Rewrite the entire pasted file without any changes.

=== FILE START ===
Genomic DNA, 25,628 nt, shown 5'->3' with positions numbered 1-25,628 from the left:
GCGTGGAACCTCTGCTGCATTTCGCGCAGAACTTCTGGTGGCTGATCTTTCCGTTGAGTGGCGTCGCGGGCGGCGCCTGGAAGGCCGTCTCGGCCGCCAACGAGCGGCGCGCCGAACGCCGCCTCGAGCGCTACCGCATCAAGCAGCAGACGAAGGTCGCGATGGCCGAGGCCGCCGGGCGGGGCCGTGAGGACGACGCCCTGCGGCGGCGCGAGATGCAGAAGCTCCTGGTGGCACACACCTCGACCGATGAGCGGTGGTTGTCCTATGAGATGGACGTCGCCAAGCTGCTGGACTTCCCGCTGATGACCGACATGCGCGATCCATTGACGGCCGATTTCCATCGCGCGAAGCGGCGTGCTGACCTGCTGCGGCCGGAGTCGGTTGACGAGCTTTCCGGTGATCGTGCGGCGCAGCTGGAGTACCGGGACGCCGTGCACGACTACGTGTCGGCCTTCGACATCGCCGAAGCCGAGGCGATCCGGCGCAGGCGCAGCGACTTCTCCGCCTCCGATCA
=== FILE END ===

Genomic DNA, 25,628 nt, shown 5'->3' with positions numbered 1-25,628 from the left:
GCGTGGAACCTCTGCTGCATTTCGCGCAGAACTTCTGGTGGCTGATCTTTCCGTTGAGTGGCGTCGCGGGCGGCGCCTGGAAGGCCGTCTCGGCCGCCAACGAGCGGCGCGCCGAACGCCGCCTCGAGCGCTACCGCATCAAGCAGCAGACGAAGGTCGCGATGGCCGAGGCCGCCGGGCGGGGCCGTGAGGACGACGCCCTGCGGCGGCGCGAGATGCAGAAGCTCCTGGTGGCACACACCTCGACCGATGAGCGGTGGTTGTCCTATGAGATGGACGTCGCCAAGCTGCTGGACTTCCCGCTGATGACCGACATGCGCGATCCATTGACGGCCGATTTCCATCGCGCGAAGCGGCGTGCTGACCTGCTGCGGCCGGAGTCGGTTGACGAGCTTTCCGGTGATCGTGCGGCGCAGCTGGAGTACCGGGACGCCGTGCACGACTACGTGTCGGCCTTCGACATCGCCGAAGCCGAGGCGATCCGGCGCAGGCGCAGCGACTTCTCCGCCTCCGATCA